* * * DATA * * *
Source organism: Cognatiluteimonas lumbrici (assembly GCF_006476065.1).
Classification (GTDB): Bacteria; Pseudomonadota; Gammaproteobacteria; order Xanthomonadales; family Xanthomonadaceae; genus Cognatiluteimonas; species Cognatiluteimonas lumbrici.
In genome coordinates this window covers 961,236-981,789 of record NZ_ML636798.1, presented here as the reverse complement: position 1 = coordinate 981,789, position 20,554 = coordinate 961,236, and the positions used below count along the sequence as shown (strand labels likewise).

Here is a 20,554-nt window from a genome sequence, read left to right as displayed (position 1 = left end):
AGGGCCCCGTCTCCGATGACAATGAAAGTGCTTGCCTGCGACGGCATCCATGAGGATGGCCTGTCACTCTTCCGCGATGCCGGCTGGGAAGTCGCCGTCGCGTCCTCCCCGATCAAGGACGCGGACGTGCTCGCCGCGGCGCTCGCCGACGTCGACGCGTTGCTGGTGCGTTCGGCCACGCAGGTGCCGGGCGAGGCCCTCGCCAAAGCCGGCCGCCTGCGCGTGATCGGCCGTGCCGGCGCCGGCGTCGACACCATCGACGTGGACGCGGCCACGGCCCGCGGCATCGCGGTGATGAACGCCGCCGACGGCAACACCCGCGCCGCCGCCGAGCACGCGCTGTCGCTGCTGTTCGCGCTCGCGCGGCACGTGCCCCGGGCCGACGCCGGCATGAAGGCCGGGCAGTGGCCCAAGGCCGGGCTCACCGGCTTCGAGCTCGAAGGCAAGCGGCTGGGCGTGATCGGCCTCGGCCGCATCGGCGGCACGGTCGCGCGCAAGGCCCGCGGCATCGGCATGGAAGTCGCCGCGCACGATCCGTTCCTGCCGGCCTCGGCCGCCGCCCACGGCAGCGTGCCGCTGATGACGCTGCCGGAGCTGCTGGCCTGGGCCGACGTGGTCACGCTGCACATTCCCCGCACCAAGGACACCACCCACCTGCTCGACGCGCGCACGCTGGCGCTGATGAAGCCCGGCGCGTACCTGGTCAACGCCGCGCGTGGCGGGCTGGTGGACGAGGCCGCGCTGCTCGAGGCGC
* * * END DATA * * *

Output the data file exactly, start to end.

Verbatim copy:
Source organism: Cognatiluteimonas lumbrici (assembly GCF_006476065.1).
Classification (GTDB): Bacteria; Pseudomonadota; Gammaproteobacteria; order Xanthomonadales; family Xanthomonadaceae; genus Cognatiluteimonas; species Cognatiluteimonas lumbrici.
In genome coordinates this window covers 961,236-981,789 of record NZ_ML636798.1, presented here as the reverse complement: position 1 = coordinate 981,789, position 20,554 = coordinate 961,236, and the positions used below count along the sequence as shown (strand labels likewise).

Here is a 20,554-nt window from a genome sequence, read left to right as displayed (position 1 = left end):
AGGGCCCCGTCTCCGATGACAATGAAAGTGCTTGCCTGCGACGGCATCCATGAGGATGGCCTGTCACTCTTCCGCGATGCCGGCTGGGAAGTCGCCGTCGCGTCCTCCCCGATCAAGGACGCGGACGTGCTCGCCGCGGCGCTCGCCGACGTCGACGCGTTGCTGGTGCGTTCGGCCACGCAGGTGCCGGGCGAGGCCCTCGCCAAAGCCGGCCGCCTGCGCGTGATCGGCCGTGCCGGCGCCGGCGTCGACACCATCGACGTGGACGCGGCCACGGCCCGCGGCATCGCGGTGATGAACGCCGCCGACGGCAACACCCGCGCCGCCGCCGAGCACGCGCTGTCGCTGCTGTTCGCGCTCGCGCGGCACGTGCCCCGGGCCGACGCCGGCATGAAGGCCGGGCAGTGGCCCAAGGCCGGGCTCACCGGCTTCGAGCTCGAAGGCAAGCGGCTGGGCGTGATCGGCCTCGGCCGCATCGGCGGCACGGTCGCGCGCAAGGCCCGCGGCATCGGCATGGAAGTCGCCGCGCACGATCCGTTCCTGCCGGCCTCGGCCGCCGCCCACGGCAGCGTGCCGCTGATGACGCTGCCGGAGCTGCTGGCCTGGGCCGACGTGGTCACGCTGCACATTCCCCGCACCAAGGACACCACCCACCTGCTCGACGCGCGCACGCTGGCGCTGATGAAGCCCGGCGCGTACCTGGTCAACGCCGCGCGTGGCGGGCTGGTGGACGAGGCCGCGCTGCTCGAGGCGC